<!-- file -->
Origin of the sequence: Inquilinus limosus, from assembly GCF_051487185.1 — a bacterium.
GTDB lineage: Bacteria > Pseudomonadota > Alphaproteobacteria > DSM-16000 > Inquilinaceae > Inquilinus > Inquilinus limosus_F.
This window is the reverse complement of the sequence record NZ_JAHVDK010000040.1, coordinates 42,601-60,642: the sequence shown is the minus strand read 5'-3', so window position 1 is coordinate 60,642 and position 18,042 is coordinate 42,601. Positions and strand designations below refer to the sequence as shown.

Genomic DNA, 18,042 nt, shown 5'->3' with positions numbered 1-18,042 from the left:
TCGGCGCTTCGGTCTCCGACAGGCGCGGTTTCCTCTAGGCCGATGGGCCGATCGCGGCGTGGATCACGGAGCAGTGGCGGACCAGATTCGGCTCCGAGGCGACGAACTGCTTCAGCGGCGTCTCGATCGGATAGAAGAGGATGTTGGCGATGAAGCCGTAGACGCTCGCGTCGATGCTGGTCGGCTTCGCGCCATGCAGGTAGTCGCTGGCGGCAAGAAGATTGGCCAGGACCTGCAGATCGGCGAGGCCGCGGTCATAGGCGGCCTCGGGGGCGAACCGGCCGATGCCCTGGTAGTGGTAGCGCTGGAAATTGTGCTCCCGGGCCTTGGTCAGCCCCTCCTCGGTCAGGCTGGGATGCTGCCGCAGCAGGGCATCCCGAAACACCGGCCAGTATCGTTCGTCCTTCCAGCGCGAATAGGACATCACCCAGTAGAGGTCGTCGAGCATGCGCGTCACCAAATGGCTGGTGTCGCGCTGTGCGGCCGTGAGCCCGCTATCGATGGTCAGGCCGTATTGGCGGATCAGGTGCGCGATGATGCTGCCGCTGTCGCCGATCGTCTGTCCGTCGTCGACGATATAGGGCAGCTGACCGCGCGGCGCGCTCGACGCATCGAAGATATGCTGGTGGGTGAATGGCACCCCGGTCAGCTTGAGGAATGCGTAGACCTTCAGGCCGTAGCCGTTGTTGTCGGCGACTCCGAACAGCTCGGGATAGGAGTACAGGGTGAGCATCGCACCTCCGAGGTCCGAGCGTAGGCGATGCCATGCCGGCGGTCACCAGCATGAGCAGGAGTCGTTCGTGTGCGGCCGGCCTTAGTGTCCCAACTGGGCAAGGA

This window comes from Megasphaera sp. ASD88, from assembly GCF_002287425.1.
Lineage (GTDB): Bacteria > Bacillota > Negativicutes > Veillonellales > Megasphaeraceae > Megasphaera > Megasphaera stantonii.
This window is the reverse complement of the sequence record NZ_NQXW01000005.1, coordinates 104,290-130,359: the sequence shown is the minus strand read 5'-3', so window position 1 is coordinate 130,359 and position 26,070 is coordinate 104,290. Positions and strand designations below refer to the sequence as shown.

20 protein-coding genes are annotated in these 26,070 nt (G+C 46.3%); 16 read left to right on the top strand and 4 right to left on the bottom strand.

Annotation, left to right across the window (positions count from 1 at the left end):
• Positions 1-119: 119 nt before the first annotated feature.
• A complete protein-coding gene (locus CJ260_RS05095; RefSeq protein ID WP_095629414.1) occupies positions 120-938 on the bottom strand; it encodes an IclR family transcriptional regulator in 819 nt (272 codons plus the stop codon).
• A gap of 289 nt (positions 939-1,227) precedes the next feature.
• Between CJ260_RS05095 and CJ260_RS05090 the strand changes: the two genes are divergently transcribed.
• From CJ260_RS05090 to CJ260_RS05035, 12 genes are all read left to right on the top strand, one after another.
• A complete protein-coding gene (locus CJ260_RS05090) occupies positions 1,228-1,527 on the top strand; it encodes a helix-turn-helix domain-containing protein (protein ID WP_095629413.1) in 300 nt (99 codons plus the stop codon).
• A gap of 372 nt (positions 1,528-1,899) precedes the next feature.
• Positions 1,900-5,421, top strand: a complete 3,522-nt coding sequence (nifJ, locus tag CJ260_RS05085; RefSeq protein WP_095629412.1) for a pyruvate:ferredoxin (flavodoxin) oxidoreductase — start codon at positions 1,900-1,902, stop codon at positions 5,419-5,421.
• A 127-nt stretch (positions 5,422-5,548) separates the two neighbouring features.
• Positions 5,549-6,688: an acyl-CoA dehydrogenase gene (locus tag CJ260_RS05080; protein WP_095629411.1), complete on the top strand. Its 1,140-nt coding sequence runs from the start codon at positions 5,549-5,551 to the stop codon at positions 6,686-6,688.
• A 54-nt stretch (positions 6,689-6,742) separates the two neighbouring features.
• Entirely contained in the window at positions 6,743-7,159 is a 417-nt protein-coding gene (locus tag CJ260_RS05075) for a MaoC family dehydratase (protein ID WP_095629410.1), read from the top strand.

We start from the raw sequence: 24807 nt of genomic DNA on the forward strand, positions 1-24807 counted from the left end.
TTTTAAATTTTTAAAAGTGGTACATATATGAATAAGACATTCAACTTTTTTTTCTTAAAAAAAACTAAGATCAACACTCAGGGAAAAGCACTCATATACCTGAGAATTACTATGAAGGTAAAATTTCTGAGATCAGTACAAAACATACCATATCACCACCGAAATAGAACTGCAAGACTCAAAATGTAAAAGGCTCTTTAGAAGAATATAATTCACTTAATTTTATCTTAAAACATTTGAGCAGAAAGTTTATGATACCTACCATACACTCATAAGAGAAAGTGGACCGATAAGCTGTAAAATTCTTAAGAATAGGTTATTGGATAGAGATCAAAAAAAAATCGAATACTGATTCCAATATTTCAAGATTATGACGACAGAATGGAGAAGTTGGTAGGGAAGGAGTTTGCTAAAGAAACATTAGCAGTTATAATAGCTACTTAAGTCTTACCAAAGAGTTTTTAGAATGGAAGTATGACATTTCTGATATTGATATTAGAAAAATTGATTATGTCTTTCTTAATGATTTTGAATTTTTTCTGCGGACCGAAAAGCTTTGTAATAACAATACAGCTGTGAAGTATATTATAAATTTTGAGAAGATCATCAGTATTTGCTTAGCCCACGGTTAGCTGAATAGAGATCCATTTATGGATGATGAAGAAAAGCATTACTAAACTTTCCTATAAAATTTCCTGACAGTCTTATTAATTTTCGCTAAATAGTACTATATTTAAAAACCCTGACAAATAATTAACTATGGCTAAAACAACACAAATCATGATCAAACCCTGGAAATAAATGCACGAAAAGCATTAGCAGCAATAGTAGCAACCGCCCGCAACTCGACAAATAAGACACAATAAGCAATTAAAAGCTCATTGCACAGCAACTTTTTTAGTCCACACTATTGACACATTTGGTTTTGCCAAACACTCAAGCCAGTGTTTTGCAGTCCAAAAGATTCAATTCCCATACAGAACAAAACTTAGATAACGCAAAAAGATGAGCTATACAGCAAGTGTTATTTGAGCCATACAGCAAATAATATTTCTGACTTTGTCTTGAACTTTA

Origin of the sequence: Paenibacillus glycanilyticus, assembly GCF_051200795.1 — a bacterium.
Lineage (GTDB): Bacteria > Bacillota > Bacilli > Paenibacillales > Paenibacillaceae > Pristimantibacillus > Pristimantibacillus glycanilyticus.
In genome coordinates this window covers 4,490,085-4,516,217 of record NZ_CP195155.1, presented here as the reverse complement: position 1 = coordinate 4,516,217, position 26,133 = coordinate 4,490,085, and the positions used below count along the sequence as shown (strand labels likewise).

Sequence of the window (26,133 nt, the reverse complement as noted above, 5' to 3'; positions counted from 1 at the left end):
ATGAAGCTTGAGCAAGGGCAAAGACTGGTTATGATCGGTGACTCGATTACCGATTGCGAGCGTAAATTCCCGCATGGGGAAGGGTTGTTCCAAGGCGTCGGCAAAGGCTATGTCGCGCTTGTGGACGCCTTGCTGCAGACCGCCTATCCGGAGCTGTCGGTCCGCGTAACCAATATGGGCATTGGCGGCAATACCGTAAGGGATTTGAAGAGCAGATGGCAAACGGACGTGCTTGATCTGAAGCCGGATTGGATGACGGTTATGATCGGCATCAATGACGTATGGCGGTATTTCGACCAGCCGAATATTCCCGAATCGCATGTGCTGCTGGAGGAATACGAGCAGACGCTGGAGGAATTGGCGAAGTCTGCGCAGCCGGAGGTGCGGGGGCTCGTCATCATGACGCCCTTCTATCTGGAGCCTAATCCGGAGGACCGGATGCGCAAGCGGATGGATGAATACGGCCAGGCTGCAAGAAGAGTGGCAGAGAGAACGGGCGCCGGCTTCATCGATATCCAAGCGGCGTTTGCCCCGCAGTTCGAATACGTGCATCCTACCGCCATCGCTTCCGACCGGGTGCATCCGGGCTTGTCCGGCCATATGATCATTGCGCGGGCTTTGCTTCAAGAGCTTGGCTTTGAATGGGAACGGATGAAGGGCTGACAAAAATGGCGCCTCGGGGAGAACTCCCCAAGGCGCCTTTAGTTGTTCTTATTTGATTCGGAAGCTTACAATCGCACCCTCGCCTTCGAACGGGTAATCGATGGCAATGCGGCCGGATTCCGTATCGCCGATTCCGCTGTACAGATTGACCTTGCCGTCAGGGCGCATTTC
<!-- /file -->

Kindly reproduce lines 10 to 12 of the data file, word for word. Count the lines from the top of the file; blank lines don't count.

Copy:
Annotation, left to right across the window (positions count from 1 at the left end):
• Positions 1-119: 119 nt before the first annotated feature.
• A complete protein-coding gene (locus CJ260_RS05095; RefSeq protein ID WP_095629414.1) occupies positions 120-938 on the bottom strand; it encodes an IclR family transcriptional regulator in 819 nt (272 codons plus the stop codon).